This year's Nobel Peace Prize ceremony on Dec. 10 won't only be missing its honoree, Chinese dissident Liu Xiaobo, who is under house arrest in China. The number of countries that have declined invitations to attend has risen from six to 19 in the past two months. Nobel committee members suspect that has something to do with China's "you're either with us or against us" tone urging other nations to join its boycott of the Oslo ceremony. Beijing boasted Tuesday that most countries would stay away from attending the ceremony. In fact, only the 65 countries with embassies in Norway were invited, and 44 of those had accepted, according to the Nobel Prize Committee. Who's standing with China? Here's a list. (click on the blue circle in the upper right corner of this page to move through the slides)
A roundup of this week's news from Africa's Great Lakes region, from biofuels in Rwanda to threatened terrorist attacks against Burundi and Uganda by Somali Islamist militias.
Chinese dissident Liu Xiaobo and his family are not expected to be allowed to attend the Nobel Peace Prize ceremony. But China's opposition to the award has brought even more attention to it, some say.
When the US had its own human rights record reviewed by the UN, the usual repressive regimes took the opportunity to condemn others while glossing over their own abuses. But history shows that human rights reporting can and does advance the cause of human rights worldwide.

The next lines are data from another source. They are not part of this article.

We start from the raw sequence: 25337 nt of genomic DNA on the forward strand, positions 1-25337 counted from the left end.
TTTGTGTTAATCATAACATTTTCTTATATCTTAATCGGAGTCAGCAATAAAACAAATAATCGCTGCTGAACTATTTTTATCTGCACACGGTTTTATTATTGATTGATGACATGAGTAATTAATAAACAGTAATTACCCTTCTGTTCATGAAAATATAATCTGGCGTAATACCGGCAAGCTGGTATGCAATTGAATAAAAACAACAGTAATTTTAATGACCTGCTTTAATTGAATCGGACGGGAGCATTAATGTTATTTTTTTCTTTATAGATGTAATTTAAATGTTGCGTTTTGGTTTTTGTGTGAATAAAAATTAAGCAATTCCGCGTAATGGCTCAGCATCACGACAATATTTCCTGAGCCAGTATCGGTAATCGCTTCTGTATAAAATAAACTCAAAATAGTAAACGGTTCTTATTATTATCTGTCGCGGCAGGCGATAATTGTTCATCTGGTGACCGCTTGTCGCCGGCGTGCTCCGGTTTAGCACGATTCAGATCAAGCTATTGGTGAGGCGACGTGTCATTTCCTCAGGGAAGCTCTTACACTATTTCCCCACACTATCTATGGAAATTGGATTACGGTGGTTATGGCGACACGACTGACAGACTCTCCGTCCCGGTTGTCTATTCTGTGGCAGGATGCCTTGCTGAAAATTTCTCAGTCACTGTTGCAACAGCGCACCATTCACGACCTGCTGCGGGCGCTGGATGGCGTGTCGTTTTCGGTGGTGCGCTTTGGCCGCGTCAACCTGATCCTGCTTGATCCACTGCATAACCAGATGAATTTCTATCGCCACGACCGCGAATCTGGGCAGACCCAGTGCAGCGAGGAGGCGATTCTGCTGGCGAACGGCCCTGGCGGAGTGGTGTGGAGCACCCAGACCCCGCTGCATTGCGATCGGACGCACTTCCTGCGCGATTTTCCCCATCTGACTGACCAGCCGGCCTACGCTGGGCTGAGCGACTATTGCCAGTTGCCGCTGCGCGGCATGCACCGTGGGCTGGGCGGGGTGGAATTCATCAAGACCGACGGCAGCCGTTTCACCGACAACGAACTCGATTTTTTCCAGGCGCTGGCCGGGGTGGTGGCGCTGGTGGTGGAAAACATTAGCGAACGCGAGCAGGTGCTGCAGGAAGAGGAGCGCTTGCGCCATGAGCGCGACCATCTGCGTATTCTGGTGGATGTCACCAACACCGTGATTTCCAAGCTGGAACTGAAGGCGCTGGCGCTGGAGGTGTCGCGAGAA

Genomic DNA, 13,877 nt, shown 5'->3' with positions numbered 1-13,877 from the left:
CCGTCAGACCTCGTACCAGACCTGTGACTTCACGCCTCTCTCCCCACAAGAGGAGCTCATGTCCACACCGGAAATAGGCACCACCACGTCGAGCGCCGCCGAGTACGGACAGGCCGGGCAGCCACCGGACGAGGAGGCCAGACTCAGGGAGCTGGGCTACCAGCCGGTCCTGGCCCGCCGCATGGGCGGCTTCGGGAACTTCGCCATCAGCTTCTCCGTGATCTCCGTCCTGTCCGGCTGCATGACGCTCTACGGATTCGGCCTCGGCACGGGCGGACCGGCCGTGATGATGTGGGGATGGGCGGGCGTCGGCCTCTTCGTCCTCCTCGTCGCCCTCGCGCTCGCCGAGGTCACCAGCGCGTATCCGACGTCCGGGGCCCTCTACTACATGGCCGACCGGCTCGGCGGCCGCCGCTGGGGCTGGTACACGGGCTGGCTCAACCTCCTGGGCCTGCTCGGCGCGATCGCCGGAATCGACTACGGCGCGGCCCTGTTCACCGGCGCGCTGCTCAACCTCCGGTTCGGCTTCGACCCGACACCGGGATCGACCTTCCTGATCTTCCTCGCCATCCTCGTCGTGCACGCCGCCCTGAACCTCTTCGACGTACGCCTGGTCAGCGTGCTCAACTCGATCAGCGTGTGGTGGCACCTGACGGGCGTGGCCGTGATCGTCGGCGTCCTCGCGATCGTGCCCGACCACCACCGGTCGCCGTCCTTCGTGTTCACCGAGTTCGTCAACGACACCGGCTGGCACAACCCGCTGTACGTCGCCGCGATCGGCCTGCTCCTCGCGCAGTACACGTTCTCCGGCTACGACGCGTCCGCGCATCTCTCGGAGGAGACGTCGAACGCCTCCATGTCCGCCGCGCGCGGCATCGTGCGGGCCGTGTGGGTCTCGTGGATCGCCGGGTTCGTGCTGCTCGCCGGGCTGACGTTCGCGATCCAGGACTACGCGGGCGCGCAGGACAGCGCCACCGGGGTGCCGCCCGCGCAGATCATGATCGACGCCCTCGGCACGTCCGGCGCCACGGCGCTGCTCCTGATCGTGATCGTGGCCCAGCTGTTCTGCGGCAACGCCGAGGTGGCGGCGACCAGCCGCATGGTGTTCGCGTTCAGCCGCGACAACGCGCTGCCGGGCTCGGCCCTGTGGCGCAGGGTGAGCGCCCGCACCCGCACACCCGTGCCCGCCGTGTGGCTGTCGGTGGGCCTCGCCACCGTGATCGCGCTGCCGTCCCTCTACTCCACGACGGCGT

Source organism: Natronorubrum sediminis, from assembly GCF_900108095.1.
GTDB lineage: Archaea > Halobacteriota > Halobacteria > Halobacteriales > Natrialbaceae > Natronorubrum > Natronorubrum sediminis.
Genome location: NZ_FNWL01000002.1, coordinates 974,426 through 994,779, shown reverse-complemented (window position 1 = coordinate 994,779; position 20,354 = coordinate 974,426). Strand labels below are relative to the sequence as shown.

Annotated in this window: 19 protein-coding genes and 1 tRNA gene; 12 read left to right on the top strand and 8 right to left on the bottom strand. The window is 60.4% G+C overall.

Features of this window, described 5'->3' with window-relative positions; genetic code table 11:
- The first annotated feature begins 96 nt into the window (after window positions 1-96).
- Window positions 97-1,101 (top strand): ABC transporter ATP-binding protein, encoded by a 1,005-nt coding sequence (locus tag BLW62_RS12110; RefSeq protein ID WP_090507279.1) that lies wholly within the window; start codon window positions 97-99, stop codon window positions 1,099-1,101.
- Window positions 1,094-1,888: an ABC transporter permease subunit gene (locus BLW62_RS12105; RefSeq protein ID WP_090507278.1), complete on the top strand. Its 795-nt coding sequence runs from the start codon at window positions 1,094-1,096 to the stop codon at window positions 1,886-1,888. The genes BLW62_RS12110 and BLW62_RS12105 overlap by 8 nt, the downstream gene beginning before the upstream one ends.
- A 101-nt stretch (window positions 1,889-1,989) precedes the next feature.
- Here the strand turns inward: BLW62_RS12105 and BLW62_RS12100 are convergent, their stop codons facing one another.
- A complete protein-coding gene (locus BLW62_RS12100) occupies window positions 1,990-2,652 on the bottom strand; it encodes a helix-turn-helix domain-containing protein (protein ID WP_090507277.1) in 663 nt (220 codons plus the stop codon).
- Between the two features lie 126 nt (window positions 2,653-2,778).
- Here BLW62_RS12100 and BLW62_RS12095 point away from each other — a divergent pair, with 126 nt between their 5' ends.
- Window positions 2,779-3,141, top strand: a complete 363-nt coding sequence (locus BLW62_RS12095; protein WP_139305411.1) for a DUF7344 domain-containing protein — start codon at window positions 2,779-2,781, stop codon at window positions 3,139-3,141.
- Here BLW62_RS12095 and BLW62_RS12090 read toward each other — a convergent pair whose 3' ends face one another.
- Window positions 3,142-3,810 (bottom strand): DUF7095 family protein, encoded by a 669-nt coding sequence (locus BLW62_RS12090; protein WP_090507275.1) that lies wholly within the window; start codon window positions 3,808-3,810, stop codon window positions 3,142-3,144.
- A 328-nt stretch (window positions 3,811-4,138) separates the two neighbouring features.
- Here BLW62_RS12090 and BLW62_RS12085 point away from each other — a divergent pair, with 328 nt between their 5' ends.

The UN's largest peacekeeping force failed to prevent mass rape by Congo rebels in July. Now it's pushing to be more proactive – and more innovative – in its mission to protect civilians.
A roundup of this week's news from Africa's Great Lakes region, from Rwanda's shift to English language education and Uganda's missing journalist to allegations of corruption by Congolese generals in the nation's gold mining industry.
Burma's pro-democracy leader, Aung San Suu Kyi, gestures during her first press conference since her release from house arrest in Rangoon, Burma, Sunday, Nov. 14, 2010.
Human rights observers think that Ugandan radio journalist Arafat Nzito is being held by the Ugandan government's security forces.
While visiting his former hometown of Jakarta, Indonesia, President Obama focused his speech Wednesday on development, democracy, and religious tolerance while sprinkling his delivery with cultural references.
Former President George W. Bush has returned to political life with today's release of his new memoir, 'Decision Points.' Controversial decisions during his tenure as commander-in-chief have also returned to public scrutiny, with the 43rd president talking openly in interviews this week about his choice to approve waterboarding and other questionable acts in the war on terror.